Wynn slept through the night, thankfully. The first few hours were on my chest, then, I was able to get her onto the bed where she was able to sleep on her back. I stayed awake, tucked around her, until about 4:00, when Ann woke up and switched places with me.
Wynn woke up about 6:00, and began crying again; this time the "I'm in an unfamiliar place with those strange people from last night" cry. She kept that up for a good forty-five minutes while we tried to get cleaned up, and stayed finicky as we got our showers and dressed. We finally got down to breakfast about 8:15 -- I was totally strung out from no sleep -- but Wynn didn't cry too much as we got seated.
Wynn is a messy eater, we can tell you. Ann grabbed a bowl of congee (rice porridge which is actually quite tasty) right away for Wynn, and about a quarter of that is still dried onto my pants and shirt. However, she was enthusiastic about eating -- she wanted some of everything: my noodles and fruit salad, Ann's eggs and biscuit with jam. We had a small plastic cup which Wynn was able to sort-of drink water from; again, about half that went onto my pants.
Time was running as short as we had to be in the lobby at 8:50 to head out for official business. Ann ran over to the gift shop and found a better sippy cup while I went back up to the room to clean us up and start getting our stuff together. Somehow we assembled everything we needed in five minutes, and we left our room at 8:50. That's when the elevators decided to stage a work slowdown. Instead of taking us down from the ninth floor, we went up to twelve, and then back down to one, stopping at every floor along the way. (all the elevators are doing this now, it wasn't just "us")
Our van took us back to the same building where we got Wynn yesterday. Our group of two couples, and a larger group from Pennsylvania using a different agency, were there to complete the Chinese government paperwork, and be interviewed by the Ministry. The head of Wynn's orphanage was also present. Ann, Wynn, and I were promptly ushered into a conference room with a big, black table (and Chinese and Soviet flags) and asked a series of questions and told to sign and put our red-inked fingerprints (and Wynn's footprint) on a bunch of documents. Then the official proclaimed that the adoption process was complete - and that Wynn is now and forever our daughter.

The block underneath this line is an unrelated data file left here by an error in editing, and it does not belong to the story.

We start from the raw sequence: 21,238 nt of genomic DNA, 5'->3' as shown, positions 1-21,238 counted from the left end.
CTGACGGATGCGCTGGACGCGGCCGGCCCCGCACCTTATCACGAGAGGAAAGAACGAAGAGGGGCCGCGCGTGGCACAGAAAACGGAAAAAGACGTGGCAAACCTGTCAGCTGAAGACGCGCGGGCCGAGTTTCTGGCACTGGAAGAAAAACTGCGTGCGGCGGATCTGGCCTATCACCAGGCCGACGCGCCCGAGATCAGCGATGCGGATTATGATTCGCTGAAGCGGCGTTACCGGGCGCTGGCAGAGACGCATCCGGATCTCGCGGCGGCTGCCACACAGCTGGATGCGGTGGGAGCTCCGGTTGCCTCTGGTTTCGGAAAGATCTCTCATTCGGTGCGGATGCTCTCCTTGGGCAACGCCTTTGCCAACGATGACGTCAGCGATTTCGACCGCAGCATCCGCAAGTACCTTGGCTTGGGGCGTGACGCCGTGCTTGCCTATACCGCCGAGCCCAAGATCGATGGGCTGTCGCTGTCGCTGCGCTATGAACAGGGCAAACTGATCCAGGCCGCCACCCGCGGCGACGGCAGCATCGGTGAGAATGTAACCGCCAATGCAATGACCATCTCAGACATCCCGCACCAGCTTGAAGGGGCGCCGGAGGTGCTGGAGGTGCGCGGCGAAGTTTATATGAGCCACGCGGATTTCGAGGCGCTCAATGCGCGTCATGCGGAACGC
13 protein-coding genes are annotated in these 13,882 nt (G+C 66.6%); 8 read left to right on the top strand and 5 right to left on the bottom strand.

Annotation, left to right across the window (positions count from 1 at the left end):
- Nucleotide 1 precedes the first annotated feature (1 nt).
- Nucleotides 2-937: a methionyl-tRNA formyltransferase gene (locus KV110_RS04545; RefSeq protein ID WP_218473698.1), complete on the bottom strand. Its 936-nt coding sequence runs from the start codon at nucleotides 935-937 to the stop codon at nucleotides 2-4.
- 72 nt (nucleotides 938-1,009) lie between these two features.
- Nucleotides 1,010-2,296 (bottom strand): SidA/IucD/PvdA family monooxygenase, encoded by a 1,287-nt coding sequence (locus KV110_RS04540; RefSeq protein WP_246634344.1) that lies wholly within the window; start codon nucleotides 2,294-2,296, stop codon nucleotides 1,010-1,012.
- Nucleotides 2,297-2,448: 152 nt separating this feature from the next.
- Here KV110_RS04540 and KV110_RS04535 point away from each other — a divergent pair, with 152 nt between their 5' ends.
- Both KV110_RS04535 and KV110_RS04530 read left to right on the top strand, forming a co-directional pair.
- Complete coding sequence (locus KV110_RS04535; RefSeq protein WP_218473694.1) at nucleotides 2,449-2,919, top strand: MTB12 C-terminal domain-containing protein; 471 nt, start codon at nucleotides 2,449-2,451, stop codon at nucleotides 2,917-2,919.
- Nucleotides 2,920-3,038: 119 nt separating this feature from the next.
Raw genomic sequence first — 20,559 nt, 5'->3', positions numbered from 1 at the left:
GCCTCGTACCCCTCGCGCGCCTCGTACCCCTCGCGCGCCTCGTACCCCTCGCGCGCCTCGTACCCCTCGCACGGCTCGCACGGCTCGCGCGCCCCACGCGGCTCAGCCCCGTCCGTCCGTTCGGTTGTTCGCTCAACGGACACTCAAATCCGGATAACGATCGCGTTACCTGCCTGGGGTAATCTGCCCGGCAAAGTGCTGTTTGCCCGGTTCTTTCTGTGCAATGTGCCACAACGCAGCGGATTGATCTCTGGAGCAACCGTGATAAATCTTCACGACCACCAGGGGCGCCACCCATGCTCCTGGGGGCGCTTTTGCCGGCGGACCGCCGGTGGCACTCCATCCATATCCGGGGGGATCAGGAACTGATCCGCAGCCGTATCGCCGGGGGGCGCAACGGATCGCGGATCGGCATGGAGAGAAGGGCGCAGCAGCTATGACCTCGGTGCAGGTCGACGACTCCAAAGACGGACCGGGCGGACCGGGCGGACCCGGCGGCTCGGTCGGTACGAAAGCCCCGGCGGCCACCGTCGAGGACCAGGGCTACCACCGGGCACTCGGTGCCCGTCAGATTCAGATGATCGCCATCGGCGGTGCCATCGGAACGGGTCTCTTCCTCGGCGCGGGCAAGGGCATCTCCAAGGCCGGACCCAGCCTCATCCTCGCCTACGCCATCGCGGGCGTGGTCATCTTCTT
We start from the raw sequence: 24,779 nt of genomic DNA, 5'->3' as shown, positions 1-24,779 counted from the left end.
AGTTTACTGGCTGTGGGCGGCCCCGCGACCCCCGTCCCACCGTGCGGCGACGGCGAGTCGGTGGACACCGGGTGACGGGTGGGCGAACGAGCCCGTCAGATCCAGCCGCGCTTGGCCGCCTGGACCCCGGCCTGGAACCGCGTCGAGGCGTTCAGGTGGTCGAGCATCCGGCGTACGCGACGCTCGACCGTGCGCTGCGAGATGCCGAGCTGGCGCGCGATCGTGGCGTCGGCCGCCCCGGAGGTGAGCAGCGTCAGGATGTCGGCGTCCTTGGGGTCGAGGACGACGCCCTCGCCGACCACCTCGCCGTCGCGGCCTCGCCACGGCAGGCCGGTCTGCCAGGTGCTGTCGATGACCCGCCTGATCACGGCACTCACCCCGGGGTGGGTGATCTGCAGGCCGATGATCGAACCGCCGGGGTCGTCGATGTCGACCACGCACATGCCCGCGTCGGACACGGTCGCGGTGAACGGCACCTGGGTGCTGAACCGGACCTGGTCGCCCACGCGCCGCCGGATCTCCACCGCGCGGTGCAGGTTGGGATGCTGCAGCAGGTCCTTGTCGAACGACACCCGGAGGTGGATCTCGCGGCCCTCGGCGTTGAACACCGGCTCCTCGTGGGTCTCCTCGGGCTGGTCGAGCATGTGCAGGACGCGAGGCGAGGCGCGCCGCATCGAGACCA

We could ask questions of the orphanage director, and in the process found out that Wynn had been living with her foster mother for about a year. That explains why she's SO upset at finding herself with us now. It's hard to listen to her rage and cry, but we're taking it as an indication that she loves deeply and will eventually have those feelings for us too.
Wynn was the calmest we've seen her during the government proceedings; she actually relaxed a bit and watched as all the other kids and grown ups milled around the (stifling hot!) waiting room. She was great in the van back to the hotel too.
She's done a couple more rage-filled cries this afternoon - getting progressively shorter each time, and usually right before and after she sleeps. We have no appointments or business to attend to until we fly to Guangzhou on Saturday, so we have a few days to just hang out at the hotel and get used to each other. And get some sleep.
All the clothes we brought are ridiculously huge on her, so Hannah is taking us on a little shopping trip tomorrow morning to get some new clothes and some shoes for Wynn.
Random Stuff: Wynn is toilet trained. We hold her up over the toilet; she puts her feet on the seat and sqauts to go.
She is fasciniated with Scott's chest hair and likes to pet his belly.
Cheerios are the greatest thing ever invented. They're a food. They're a game. Put 'em in a plastic container, and they're a rattle. Awesome.
Also - The orphanage gave us a bag with the clothes Wynn was wearing when she was found abandoned. They have also given us the note her birth mother left with her; Hannah is translating it for us today, so we'll get to see it tomorrow. As we're traveling this rough road with her now, we keep reminding ourselves that her path to us wasn't easy either.